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1.2.2 Equality
High on the political agenda, several factors have guaranteed that equality is now part of common official discourse. The Government made a commitment to promote equality in all spheres of life following the ratification of EU Directives and Treaty provisions on employment equality and the Good Friday Agreement. The Social Partners lobbied for Equality Proofing administrative procedures to be included in the Partnership Agreement 2000 Inclusion, Employment and Competitiveness, which was negotiated with the Government in 1996 and the Programme for Prosperity and Fairness (PPF) 2000. These negotiations and commitments led to the enactment of two different legislative instruments.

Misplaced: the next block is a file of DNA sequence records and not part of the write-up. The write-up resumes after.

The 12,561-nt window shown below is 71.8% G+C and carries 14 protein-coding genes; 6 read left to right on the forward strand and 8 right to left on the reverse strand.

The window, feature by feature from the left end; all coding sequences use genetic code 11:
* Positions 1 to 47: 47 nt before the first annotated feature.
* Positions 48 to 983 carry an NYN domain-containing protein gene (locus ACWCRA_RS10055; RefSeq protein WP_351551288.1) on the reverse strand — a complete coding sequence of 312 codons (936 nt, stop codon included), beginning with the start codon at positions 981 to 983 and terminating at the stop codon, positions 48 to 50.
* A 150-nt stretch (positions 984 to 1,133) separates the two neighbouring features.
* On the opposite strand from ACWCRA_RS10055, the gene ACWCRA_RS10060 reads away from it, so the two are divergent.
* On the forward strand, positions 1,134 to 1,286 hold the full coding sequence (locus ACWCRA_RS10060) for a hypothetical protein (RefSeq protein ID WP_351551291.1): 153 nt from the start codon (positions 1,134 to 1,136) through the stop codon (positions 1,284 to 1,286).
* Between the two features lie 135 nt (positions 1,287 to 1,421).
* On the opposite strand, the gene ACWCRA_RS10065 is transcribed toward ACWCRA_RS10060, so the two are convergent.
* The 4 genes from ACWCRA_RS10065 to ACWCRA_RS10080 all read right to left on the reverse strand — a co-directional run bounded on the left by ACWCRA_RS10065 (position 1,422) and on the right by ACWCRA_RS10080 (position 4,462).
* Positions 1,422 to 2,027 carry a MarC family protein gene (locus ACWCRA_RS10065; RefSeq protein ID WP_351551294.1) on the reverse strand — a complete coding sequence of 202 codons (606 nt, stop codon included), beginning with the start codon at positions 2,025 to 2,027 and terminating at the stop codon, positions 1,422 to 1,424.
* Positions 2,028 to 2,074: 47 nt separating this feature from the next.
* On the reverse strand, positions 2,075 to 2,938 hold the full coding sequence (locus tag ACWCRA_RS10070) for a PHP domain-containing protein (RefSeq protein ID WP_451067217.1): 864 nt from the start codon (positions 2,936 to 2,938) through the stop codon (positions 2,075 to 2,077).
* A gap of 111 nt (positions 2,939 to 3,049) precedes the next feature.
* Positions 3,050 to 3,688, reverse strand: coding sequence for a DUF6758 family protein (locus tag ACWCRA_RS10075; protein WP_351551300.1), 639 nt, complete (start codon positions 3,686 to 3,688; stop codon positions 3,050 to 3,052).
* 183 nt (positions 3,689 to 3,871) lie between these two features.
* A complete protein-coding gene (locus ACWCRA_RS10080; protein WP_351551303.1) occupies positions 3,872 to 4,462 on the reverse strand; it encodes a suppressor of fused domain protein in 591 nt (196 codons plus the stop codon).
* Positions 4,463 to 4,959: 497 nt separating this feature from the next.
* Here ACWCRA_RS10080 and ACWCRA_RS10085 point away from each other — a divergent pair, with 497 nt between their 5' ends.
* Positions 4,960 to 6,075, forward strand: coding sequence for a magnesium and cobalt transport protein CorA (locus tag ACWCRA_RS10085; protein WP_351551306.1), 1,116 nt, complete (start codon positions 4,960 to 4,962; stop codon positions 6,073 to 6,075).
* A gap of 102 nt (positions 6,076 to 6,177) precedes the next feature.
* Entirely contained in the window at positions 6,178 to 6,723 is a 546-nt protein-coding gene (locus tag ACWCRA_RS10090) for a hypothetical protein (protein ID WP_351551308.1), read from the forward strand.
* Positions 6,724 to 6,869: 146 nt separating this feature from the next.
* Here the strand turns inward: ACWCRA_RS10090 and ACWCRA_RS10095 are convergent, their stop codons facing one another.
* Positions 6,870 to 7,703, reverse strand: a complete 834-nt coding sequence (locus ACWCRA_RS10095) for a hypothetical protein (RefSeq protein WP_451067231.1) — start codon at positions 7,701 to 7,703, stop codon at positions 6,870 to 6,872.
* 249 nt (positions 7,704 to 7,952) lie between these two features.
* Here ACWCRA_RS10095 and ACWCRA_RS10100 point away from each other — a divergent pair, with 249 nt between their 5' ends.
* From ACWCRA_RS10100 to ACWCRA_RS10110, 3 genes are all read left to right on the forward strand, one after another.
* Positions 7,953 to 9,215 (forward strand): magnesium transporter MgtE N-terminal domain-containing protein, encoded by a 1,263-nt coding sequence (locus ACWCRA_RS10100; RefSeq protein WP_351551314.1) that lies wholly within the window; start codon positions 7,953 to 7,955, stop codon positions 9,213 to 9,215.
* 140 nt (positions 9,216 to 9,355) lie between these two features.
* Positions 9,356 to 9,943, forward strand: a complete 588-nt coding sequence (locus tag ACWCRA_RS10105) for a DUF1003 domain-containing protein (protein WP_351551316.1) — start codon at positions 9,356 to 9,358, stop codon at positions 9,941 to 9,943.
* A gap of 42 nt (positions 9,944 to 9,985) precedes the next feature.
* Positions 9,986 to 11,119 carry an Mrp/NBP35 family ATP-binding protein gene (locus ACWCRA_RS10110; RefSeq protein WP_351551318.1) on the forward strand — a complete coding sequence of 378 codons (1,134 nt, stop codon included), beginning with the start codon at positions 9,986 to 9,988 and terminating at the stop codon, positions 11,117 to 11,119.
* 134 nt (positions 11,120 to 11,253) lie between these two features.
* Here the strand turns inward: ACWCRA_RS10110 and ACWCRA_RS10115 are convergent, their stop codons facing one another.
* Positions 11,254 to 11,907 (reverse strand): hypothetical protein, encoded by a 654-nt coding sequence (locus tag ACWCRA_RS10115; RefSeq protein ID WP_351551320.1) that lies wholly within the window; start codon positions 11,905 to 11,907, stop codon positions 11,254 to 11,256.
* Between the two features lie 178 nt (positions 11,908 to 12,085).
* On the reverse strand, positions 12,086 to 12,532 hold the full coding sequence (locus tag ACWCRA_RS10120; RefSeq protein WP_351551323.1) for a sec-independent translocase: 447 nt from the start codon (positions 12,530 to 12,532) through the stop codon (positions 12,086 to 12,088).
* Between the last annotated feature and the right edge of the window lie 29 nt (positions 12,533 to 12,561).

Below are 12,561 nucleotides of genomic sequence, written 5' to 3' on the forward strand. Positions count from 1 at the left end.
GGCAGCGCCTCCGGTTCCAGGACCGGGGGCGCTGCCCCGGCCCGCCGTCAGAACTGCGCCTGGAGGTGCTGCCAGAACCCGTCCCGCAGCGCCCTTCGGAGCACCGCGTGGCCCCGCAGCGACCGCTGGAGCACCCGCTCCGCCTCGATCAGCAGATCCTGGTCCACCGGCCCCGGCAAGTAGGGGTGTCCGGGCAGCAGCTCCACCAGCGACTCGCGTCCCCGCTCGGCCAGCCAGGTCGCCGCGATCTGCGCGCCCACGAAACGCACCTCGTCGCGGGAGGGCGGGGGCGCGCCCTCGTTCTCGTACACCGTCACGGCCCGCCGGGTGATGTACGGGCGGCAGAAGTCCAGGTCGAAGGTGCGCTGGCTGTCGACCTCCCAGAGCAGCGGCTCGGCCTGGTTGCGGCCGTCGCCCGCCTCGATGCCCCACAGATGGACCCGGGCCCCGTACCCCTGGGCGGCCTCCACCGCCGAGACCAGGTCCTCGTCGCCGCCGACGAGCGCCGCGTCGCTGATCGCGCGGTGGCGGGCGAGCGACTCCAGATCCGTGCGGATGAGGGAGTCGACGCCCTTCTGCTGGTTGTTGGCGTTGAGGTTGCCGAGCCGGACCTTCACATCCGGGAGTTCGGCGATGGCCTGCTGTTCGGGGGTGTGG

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goods and services, education and property. It is responsible for overseeing and monitoring legislation, including the Employment Equality Act, 1998 and the Equal Status Act, 2000. Furthermore, the Equality Authority has a public information role and is responsible for mainstreaming equality throughout the state sponsored sector by promoting and supporting the development of equality structures. There are limitations to the Equality Authoritys power as equality-proofing procedures were not explicitly included in the Equal Status Act. Equality mainstreaming and proofing in the Irish context has not been a transformative process. Mullally (2001) argues experience to date has shown that without legislative underpinning, equality proofing procedures will have little or no impact on policy. However, the Irish Government has made efforts to equality proof public policy (see below). Although the DES has been involved in research on gender equality since 1987, the White Paper marks the first time the DES has made a pledge to promote equality in all sectors of education. For example, there has been an allocation of 19.6m for several equality initiatives which include: The establishment of the Gender Equality Unit within the DES to monitor the participation of learners to ensure gender equity throughout the system. A computerised information system for the Further Education sector to track the progress of specific groups effectively. The Womens Education Initiative was expanded and renamed the Equality Education Initiative in order to address the needs of disadvantaged men who do not traditionally participate in adult education. Established in June 2001, the Gender Equality Unit began work on implementing systems within the education sector to collate statistics according to gender. Funding 18 projects (none currently involving asylum seekers, refugees or other linguistic minority groups), the Education Equality Initiative has been operational since 2000. The White Paper defines equality in terms of: equality of access, participation and outcome for participants in adult education, with pro-active strategies to